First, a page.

California mom Lindsay Jaynes is planning a trip to Florida next month with her 10-week-old son.
Because her son won't nurse while being covered up with a blanket or take a bottle, she reached out to Delta Airlines customer service for their breastfeeding policy. She says she spent nearly an hour on hold and was then directed to tweet @DeltaAssist, the customer service account on Twitter.
Delta Assist responded, first saying she couldn't breastfeed without a coverup and then saying she would have to pump in advance and bring breast milk on board.
When Jaynes (@classichippie) pressed for a written policy, Delta officials apologized, calling the previous tweets "misinformation." This happened last Friday and later that evening, Jaynes said she got a call from Delta offering her a $400 voucher, which she says she refused.
"I just wanted a written statement that I could print out and take on the plane with me in case there were any issues, especially because of the woman who got kicked off the Delta flight a few years back," Jaynes said.
In 2006, Emily Gillette was kicked off a Delta flight for breastfeeding without a cover. Breastfeeding without a cover is legal in all 50 states. Six years later, Gillette reached an undisclosed settlement with the airline.
Jaynes says that she's been contacted by numerous mothers who have been asked to cover up on Delta flights within the past few months.
"(Delta officials) said they were going to have a meeting this week on the possibility of making a formal policy and posting it. We agreed to talk again after that."
What's not clear is whether Delta's reaction was a result of the Twitterstorm that ensued following the exchange with Jaynes. We reached out to the airline for comment, but haven't heard back. Their only statement was the following tweet sent to many of Jaynes' supporters: "Delta welcomes breastfeeding mothers and babies on our flights. We sincerely apologize for the misinformation."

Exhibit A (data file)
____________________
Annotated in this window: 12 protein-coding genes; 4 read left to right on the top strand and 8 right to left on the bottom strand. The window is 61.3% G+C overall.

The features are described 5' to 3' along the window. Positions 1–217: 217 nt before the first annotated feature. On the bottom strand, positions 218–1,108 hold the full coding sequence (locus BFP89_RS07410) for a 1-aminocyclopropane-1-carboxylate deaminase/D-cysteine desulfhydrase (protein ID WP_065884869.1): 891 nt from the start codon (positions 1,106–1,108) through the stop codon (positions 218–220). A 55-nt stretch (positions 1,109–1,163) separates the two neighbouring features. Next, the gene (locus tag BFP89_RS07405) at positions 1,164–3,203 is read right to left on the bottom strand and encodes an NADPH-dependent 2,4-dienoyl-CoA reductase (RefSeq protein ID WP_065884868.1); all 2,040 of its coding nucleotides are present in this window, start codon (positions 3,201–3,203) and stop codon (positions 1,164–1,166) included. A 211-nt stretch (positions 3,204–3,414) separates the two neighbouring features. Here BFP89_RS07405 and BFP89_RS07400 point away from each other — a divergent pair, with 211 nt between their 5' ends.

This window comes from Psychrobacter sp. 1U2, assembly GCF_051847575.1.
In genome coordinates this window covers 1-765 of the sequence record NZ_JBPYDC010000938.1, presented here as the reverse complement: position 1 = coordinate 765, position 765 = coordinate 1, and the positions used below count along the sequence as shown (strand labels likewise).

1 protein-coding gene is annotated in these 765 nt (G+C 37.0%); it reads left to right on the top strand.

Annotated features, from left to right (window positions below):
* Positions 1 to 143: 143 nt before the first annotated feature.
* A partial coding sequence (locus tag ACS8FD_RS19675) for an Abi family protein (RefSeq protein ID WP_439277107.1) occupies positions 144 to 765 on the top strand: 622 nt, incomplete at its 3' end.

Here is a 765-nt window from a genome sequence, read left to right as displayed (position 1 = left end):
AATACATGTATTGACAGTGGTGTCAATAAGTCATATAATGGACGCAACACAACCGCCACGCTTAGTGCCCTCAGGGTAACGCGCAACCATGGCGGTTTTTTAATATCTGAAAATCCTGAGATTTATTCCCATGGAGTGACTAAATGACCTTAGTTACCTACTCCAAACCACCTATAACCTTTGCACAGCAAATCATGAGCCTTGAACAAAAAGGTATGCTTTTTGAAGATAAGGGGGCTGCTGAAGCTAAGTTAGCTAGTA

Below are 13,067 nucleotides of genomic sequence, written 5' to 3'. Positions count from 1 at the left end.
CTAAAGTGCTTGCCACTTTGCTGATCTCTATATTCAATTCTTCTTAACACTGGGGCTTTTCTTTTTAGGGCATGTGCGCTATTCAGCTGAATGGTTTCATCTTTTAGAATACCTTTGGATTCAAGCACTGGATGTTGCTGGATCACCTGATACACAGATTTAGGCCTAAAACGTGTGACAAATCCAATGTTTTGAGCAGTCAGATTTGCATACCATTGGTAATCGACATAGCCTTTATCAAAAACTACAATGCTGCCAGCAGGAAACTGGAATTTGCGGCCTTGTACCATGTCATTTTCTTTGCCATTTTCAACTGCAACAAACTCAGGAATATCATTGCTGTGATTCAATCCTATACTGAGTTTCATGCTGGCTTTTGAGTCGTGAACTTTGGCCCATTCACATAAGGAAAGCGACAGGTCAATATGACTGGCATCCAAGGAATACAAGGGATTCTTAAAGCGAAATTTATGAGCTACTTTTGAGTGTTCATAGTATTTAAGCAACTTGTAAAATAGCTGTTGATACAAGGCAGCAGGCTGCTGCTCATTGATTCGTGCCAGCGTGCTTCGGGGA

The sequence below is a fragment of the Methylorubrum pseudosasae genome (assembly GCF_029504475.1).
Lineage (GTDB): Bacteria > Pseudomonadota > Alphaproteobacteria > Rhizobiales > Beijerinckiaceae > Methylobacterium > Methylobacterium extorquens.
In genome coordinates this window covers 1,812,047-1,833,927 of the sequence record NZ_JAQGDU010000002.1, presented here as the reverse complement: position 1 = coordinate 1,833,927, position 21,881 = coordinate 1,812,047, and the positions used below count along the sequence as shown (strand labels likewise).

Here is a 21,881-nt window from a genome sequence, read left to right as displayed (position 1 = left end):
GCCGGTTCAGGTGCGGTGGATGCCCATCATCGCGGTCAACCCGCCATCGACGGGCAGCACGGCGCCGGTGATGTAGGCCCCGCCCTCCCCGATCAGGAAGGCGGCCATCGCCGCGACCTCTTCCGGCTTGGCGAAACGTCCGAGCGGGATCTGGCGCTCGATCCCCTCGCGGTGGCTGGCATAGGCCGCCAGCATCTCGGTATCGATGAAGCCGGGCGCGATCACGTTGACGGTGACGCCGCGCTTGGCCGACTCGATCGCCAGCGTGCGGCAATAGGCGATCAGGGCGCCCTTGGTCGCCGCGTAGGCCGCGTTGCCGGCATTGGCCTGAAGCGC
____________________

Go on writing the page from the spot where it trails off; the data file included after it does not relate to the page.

Many were upset with Delta's response while others, like Mieke Jacobs Tankink, said Jaynes was baiting the airline and out for publicity. "This was a bait...to create a firestorm.... why wouldn't modesty PREVAIL. ClassicHippie needs to grow up," Tankink tweeted.
Jaynes says she just wants Delta to publish the policy and educate its staff.
Jessica Martin-Weber (@theleakyboob), who runs a large breast-feeding community and website, says she's not that surprised by the backlash or Delta's response. "This is a major company we're talking about and while it was one employee, it was an employee trusted with representing the brand publicly — a brand that has a history of inadequately training their employees which leaves the door wide open for such discrimination."
As for Delta's policy, Jaynes says she's still waiting to see what will happen, before she buys her ticket.